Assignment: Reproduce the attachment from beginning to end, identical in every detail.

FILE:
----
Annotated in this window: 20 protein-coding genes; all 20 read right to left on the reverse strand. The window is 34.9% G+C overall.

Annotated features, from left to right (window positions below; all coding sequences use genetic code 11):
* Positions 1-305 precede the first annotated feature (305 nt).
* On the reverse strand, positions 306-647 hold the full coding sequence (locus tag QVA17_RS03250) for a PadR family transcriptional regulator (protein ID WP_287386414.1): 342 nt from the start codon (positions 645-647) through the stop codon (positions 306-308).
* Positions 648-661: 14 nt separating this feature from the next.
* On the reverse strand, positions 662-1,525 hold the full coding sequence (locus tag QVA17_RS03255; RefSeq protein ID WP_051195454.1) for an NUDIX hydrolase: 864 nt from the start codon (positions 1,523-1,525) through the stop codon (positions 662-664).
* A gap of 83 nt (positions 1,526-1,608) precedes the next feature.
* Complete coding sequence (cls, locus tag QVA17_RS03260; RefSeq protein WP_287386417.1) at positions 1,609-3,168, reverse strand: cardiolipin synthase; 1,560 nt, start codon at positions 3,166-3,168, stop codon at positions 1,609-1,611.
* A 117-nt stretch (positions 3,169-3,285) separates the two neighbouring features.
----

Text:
Annotated in this window: 20 protein-coding genes; all 20 read right to left on the reverse strand. The window is 34.9% G+C overall.

Annotated features, from left to right (window positions below; all coding sequences use genetic code 11):
* Positions 1-305 precede the first annotated feature (305 nt).
* On the reverse strand, positions 306-647 hold the full coding sequence (locus tag QVA17_RS03250) for a PadR family transcriptional regulator (protein ID WP_287386414.1): 342 nt from the start codon (positions 645-647) through the stop codon (positions 306-308).
* Positions 648-661: 14 nt separating this feature from the next.
* On the reverse strand, positions 662-1,525 hold the full coding sequence (locus tag QVA17_RS03255; RefSeq protein ID WP_051195454.1) for an NUDIX hydrolase: 864 nt from the start codon (positions 1,523-1,525) through the stop codon (positions 662-664).
* A gap of 83 nt (positions 1,526-1,608) precedes the next feature.
* Complete coding sequence (cls, locus tag QVA17_RS03260; RefSeq protein WP_287386417.1) at positions 1,609-3,168, reverse strand: cardiolipin synthase; 1,560 nt, start codon at positions 3,166-3,168, stop codon at positions 1,609-1,611.
* A 117-nt stretch (positions 3,169-3,285) separates the two neighbouring features.